UUA Presidential Election 2009

The Unitarian Universalist Association is electing a new President this month, and the politics are heating up to the point that I’m breaking out of my non-blogging phase. For 10 years and through one major election, I worked for the UUA and so technically had “no opinion”, which makes sense. Now I’ve been out of the system since Dec 2007 at which time I was ordained and moved back into community ministry in my hometown of Portland, Oregon.  Here is my brief, from the gut, two cents.  I’m sure I could write something far more nuanced, but it is after midnight and I’ve got three kids to wake up tomorrow, and a taiko performance to prepare for.

The election appeared for almost a year to be a coronation of the singular candidate, Laurel Hallman, a wonderful preacher and large church minister in a suburb of Dallas, TX. I have really never met Rev Hallman formally, and have mixed feelings about her given the unfortunate and inappropriate behaviors of her congregation during the last of the Young People of Color Leadership Development Conferences and significant youth and young adult anti-racism/anti-oppression ministrys. Some of this is documented in the UUA’s Special Commission Report of 2006, although I believe it really missed the mark with respect to the root causes and recommendations.  One fact that has stayed with me is the eiree silence of Rev Hallman on the events publicly, that underscores a concern of mine – her readiness to minister in a multicultural world and understand the experiences of people of color within Unitarian Universalism.  Laurel strikes me as an amazing pastoral care (not sure about communities of color/immigrant and refugees) and administrative professional.

Peter Morales jumped in the race late, and was virtually a guerilla candidate.  Nearly all the powers that be have lined up against him, particularly what I would categorize as the status quo.  There is a nice diversity of anti-racism activists and ministers who are split between the two candidates, including people of color.  But all in all, the money and powerful UUA players are in the Laurel Hallman camp.  I have known Peter since the days when he wrote the original letter calling together religious professionals of color – a group that became DRUUMM in 1998.  Peter had some serious conflicts, some direct and some indirect within these communities due to what I viewed as miscommunication and a difficultly in finding common ground on an anti-racist analysis that honored diverse people of color experiences.  I honestly have always found Peter to be very candid, a refreshing personality within what is often a challenging and frustrating UU culture.  He is not perfect, is willing to experiment, and also be honest about failures.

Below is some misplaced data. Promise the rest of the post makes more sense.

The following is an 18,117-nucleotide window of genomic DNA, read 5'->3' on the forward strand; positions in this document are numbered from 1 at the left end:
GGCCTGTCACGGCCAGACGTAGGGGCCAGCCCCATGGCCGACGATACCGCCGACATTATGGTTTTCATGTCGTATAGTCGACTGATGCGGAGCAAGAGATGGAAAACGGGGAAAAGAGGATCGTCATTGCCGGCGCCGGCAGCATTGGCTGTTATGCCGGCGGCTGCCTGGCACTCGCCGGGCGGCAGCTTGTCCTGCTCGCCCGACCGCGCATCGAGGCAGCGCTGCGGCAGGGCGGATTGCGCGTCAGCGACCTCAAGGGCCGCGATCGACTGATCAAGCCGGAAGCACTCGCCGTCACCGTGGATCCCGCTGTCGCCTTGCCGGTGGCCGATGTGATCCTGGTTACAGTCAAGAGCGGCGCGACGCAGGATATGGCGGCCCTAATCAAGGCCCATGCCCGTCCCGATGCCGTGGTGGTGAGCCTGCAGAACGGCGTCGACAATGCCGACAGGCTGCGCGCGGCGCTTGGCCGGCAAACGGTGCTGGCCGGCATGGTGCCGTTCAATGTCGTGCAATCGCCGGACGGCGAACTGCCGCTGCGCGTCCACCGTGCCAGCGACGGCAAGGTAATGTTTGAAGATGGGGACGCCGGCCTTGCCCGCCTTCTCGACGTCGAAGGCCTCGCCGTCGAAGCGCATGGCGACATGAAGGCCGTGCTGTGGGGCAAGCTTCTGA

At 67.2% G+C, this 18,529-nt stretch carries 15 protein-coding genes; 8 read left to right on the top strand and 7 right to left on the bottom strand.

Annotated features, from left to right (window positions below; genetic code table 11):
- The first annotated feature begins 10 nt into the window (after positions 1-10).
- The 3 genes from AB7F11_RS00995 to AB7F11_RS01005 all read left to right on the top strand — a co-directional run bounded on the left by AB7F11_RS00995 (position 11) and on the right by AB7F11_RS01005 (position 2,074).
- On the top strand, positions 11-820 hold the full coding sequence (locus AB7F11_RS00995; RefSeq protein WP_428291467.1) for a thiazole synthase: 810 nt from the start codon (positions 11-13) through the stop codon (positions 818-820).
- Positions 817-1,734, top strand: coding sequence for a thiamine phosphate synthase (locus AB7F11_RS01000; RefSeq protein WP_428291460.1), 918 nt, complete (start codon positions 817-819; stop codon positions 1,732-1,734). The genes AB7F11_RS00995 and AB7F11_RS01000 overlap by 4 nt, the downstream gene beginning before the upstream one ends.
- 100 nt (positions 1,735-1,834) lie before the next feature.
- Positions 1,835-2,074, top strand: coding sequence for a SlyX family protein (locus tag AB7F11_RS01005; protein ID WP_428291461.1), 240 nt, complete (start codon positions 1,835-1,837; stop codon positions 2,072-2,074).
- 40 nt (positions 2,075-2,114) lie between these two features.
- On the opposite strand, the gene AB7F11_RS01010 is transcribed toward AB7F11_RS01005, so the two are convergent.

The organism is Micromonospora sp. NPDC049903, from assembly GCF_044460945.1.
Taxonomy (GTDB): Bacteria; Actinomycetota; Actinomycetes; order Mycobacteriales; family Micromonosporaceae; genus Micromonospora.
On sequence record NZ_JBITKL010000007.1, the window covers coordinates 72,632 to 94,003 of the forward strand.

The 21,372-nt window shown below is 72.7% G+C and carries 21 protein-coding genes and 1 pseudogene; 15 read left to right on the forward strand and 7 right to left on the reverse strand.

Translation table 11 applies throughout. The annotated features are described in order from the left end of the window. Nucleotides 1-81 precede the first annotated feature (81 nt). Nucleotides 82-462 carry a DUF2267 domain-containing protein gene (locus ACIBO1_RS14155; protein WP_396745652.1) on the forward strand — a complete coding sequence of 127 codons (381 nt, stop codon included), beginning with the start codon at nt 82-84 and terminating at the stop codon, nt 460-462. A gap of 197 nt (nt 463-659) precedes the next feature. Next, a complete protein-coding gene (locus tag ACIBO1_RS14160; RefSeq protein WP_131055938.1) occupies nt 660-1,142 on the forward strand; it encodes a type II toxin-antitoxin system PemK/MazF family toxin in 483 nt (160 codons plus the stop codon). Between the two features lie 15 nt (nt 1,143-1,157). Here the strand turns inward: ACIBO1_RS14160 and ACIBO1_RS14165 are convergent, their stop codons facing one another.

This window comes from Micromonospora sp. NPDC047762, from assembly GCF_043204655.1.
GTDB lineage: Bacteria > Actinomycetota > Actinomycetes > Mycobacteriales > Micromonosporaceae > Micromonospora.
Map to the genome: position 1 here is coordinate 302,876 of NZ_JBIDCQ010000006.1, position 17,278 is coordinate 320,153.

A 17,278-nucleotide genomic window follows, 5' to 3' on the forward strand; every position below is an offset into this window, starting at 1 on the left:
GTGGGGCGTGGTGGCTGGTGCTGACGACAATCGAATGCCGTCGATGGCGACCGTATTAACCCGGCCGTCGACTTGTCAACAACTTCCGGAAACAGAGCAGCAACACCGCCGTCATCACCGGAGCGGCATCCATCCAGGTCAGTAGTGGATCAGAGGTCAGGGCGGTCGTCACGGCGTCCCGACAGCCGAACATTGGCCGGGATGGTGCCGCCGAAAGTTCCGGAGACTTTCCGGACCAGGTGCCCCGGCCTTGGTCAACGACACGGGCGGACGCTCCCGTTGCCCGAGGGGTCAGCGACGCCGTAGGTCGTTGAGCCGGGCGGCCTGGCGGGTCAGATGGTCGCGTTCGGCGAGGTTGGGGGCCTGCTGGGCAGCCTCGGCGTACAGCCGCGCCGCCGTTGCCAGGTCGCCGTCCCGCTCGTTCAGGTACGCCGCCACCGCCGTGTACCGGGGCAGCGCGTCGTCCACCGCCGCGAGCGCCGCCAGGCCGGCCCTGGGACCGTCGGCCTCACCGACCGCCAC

I’ve chosen to endorse Peter for UUA President, particularly after talking with several trusted colleagues and Peter himself.  Most of my closest collegial friends in the ministry are actually supporting Laurel Hallman.  What was most interesting to me is that all had the same reasons – that they were asked by another trusted colleague, most commonly Wayne Arnason.  None of them had a clear enough reason for me to support Laurel, and frankly the social justice ministry as well as ethical conduct of UUA power players is what I am most interested in during this upcoming election.  Peter to me is the best candidate for the job.

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5 responses to “UUA Presidential Election 2009

  1. Lynda Bluestein

    How refreshing to read a candid and non-nuanced blog! I was asked early on to sign on to the Hallman list. I did not because I found no compelling reason to do so and it certainly seemed as if Rev. Hallman would be running unopposed. A friend of mine called me one day and asked “What would you think if I told you Peter Morales is going to run for President?” I said in a heartbeat, “sign me up!”